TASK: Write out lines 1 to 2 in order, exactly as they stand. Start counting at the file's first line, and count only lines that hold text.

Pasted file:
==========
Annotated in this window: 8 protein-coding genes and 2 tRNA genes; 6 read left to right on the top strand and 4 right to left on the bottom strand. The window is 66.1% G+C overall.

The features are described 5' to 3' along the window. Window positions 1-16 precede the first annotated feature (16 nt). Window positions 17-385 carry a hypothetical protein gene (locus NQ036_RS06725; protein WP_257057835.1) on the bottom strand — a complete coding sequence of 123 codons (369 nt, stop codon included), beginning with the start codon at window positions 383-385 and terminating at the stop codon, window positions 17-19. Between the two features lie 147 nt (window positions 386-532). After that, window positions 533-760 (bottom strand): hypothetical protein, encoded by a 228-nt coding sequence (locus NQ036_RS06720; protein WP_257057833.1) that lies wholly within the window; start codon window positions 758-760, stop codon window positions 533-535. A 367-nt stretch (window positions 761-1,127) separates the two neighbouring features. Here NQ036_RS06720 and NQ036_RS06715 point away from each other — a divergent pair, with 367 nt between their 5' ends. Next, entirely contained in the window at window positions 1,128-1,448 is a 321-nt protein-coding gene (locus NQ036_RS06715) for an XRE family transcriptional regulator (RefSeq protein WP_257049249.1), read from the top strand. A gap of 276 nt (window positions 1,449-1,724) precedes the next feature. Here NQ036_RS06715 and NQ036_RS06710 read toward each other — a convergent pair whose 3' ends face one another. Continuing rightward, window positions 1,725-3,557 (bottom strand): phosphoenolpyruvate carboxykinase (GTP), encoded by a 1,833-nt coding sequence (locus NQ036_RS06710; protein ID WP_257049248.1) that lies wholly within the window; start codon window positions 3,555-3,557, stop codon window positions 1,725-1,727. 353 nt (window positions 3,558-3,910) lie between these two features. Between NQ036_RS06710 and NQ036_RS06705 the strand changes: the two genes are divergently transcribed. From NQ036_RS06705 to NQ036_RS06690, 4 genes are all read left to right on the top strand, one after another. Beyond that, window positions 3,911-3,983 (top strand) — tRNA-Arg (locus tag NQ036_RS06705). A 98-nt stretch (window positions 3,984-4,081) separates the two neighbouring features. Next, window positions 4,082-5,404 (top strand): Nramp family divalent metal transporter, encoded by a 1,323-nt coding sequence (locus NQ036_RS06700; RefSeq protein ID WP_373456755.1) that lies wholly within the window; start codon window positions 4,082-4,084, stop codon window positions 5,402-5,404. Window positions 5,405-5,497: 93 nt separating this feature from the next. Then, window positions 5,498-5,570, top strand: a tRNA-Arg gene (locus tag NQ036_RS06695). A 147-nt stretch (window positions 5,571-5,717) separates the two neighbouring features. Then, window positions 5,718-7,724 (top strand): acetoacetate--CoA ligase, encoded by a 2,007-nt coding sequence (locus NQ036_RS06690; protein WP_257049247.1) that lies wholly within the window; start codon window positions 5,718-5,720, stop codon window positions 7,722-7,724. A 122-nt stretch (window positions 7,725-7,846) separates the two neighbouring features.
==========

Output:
Annotated in this window: 8 protein-coding genes and 2 tRNA genes; 6 read left to right on the top strand and 4 right to left on the bottom strand. The window is 66.1% G+C overall.

The features are described 5' to 3' along the window. Window positions 1-16 precede the first annotated feature (16 nt). Window positions 17-385 carry a hypothetical protein gene (locus NQ036_RS06725; protein WP_257057835.1) on the bottom strand — a complete coding sequence of 123 codons (369 nt, stop codon included), beginning with the start codon at window positions 383-385 and terminating at the stop codon, window positions 17-19. Between the two features lie 147 nt (window positions 386-532). After that, window positions 533-760 (bottom strand): hypothetical protein, encoded by a 228-nt coding sequence (locus NQ036_RS06720; protein WP_257057833.1) that lies wholly within the window; start codon window positions 758-760, stop codon window positions 533-535. A 367-nt stretch (window positions 761-1,127) separates the two neighbouring features. Here NQ036_RS06720 and NQ036_RS06715 point away from each other — a divergent pair, with 367 nt between their 5' ends. Next, entirely contained in the window at window positions 1,128-1,448 is a 321-nt protein-coding gene (locus NQ036_RS06715) for an XRE family transcriptional regulator (RefSeq protein WP_257049249.1), read from the top strand. A gap of 276 nt (window positions 1,449-1,724) precedes the next feature. Here NQ036_RS06715 and NQ036_RS06710 read toward each other — a convergent pair whose 3' ends face one another. Continuing rightward, window positions 1,725-3,557 (bottom strand): phosphoenolpyruvate carboxykinase (GTP), encoded by a 1,833-nt coding sequence (locus NQ036_RS06710; protein ID WP_257049248.1) that lies wholly within the window; start codon window positions 3,555-3,557, stop codon window positions 1,725-1,727. 353 nt (window positions 3,558-3,910) lie between these two features. Between NQ036_RS06710 and NQ036_RS06705 the strand changes: the two genes are divergently transcribed. From NQ036_RS06705 to NQ036_RS06690, 4 genes are all read left to right on the top strand, one after another. Beyond that, window positions 3,911-3,983 (top strand) — tRNA-Arg (locus tag NQ036_RS06705). A 98-nt stretch (window positions 3,984-4,081) separates the two neighbouring features. Next, window positions 4,082-5,404 (top strand): Nramp family divalent metal transporter, encoded by a 1,323-nt coding sequence (locus NQ036_RS06700; RefSeq protein ID WP_373456755.1) that lies wholly within the window; start codon window positions 4,082-4,084, stop codon window positions 5,402-5,404. Window positions 5,405-5,497: 93 nt separating this feature from the next. Then, window positions 5,498-5,570, top strand: a tRNA-Arg gene (locus tag NQ036_RS06695). A 147-nt stretch (window positions 5,571-5,717) separates the two neighbouring features. Then, window positions 5,718-7,724 (top strand): acetoacetate--CoA ligase, encoded by a 2,007-nt coding sequence (locus NQ036_RS06690; protein WP_257049247.1) that lies wholly within the window; start codon window positions 5,718-5,720, stop codon window positions 7,722-7,724. A 122-nt stretch (window positions 7,725-7,846) separates the two neighbouring features.